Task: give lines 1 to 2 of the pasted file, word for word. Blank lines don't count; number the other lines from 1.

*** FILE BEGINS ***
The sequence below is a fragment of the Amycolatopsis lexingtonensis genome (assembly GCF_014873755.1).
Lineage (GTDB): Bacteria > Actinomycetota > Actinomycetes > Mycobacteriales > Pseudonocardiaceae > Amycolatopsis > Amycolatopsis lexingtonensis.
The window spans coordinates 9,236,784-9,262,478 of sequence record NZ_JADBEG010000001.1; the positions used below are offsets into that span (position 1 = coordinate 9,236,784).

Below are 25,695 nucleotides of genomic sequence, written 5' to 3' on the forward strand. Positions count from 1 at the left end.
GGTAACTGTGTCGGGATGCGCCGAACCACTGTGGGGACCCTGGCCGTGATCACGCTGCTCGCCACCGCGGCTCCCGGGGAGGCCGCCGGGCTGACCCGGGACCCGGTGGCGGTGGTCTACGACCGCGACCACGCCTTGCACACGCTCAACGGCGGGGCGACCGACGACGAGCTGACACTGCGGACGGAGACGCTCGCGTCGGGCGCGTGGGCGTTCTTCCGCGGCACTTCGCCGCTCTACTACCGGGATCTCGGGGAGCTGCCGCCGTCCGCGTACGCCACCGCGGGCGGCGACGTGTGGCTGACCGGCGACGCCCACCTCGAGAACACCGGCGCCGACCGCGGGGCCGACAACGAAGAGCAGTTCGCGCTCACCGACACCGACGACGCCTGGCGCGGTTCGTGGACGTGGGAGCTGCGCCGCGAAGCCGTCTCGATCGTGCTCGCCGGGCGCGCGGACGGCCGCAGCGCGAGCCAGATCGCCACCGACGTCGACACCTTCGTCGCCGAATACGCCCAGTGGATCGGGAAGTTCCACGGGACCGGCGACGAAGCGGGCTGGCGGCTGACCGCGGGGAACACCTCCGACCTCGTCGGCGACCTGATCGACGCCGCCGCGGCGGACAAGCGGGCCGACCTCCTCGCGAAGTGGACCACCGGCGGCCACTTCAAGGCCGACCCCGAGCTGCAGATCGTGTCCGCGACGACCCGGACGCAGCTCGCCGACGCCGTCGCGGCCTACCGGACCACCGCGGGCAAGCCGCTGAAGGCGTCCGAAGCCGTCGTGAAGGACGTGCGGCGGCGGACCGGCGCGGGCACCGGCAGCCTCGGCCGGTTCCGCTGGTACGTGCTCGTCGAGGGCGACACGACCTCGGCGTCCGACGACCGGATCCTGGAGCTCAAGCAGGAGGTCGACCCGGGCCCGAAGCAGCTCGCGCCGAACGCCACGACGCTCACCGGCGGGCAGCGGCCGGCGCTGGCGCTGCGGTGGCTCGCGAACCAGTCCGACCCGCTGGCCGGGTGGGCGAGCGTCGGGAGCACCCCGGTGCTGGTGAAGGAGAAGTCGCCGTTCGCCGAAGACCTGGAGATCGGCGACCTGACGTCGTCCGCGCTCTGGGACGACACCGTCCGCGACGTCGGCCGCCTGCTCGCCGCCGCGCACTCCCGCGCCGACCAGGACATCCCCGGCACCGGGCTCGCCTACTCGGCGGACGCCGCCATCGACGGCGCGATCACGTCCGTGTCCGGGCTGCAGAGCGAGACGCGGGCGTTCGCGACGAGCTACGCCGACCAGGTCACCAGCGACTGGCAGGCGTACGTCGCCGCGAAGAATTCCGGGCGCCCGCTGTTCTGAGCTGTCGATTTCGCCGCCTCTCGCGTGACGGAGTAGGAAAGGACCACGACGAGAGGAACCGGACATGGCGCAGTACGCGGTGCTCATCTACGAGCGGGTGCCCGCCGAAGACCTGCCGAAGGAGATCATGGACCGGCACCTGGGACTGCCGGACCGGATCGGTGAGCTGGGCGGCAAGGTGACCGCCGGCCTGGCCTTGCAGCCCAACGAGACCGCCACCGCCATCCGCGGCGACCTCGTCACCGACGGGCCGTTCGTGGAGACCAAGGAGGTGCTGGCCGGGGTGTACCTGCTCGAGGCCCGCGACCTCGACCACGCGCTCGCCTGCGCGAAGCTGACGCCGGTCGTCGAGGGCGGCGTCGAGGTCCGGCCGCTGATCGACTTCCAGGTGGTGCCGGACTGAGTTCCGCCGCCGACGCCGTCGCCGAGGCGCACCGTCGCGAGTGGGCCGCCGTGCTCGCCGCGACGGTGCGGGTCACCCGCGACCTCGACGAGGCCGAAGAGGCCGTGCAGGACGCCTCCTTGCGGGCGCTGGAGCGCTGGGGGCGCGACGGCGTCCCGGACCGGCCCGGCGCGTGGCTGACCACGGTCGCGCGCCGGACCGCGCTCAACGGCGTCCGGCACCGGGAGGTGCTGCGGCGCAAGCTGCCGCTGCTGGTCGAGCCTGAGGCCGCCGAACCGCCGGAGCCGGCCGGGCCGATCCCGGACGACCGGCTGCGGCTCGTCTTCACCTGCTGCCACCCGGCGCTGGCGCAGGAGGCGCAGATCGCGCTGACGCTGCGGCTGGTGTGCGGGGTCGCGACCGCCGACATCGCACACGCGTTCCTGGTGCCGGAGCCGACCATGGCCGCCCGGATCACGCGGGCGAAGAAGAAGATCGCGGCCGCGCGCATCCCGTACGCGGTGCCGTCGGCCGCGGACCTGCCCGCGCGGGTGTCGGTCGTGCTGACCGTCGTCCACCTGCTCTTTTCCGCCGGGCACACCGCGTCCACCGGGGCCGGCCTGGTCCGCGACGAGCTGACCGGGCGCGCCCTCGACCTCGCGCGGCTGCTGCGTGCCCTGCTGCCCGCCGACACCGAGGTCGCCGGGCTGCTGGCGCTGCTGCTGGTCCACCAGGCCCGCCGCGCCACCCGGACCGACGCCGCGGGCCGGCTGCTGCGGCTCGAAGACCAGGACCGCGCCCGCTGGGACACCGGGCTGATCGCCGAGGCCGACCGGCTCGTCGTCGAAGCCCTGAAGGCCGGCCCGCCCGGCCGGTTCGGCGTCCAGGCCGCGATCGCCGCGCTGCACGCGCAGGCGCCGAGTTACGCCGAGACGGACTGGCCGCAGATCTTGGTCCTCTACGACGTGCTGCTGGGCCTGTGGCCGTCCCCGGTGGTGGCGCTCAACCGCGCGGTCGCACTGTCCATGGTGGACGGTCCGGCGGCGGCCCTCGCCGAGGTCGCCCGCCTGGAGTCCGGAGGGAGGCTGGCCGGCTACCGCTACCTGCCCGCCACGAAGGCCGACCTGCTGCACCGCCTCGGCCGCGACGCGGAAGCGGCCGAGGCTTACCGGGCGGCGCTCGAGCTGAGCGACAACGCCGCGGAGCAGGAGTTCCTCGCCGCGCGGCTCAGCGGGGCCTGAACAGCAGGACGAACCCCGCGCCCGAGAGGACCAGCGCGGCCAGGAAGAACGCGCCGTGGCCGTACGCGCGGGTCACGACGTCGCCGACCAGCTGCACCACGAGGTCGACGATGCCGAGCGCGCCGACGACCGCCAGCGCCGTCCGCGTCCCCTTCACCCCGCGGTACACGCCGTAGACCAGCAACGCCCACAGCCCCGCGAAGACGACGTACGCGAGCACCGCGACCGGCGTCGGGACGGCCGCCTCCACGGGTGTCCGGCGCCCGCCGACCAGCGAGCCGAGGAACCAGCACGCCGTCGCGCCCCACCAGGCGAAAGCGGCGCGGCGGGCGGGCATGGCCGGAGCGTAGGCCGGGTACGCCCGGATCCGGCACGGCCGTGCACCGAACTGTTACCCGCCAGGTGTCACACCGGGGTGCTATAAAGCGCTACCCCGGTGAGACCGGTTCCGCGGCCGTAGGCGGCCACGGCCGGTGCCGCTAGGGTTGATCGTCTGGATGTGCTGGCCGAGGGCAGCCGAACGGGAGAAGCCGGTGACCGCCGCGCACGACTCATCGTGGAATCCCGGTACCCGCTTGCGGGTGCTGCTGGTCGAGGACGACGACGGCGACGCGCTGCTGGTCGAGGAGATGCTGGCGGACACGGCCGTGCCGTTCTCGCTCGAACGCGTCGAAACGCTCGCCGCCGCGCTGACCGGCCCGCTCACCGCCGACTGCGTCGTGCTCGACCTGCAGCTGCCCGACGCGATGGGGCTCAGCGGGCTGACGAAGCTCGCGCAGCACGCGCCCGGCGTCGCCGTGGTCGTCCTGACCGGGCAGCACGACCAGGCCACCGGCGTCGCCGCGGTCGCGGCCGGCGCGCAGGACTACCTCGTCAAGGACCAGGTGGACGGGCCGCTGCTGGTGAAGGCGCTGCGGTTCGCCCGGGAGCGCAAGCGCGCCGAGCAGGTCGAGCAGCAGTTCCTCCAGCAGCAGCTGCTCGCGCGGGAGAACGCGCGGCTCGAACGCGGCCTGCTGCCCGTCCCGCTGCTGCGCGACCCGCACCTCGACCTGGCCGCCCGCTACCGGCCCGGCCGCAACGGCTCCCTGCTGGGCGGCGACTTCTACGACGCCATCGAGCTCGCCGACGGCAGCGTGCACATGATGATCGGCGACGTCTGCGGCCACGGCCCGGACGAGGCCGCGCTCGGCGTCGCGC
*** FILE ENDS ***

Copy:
The sequence below is a fragment of the Amycolatopsis lexingtonensis genome (assembly GCF_014873755.1).
Lineage (GTDB): Bacteria > Actinomycetota > Actinomycetes > Mycobacteriales > Pseudonocardiaceae > Amycolatopsis > Amycolatopsis lexingtonensis.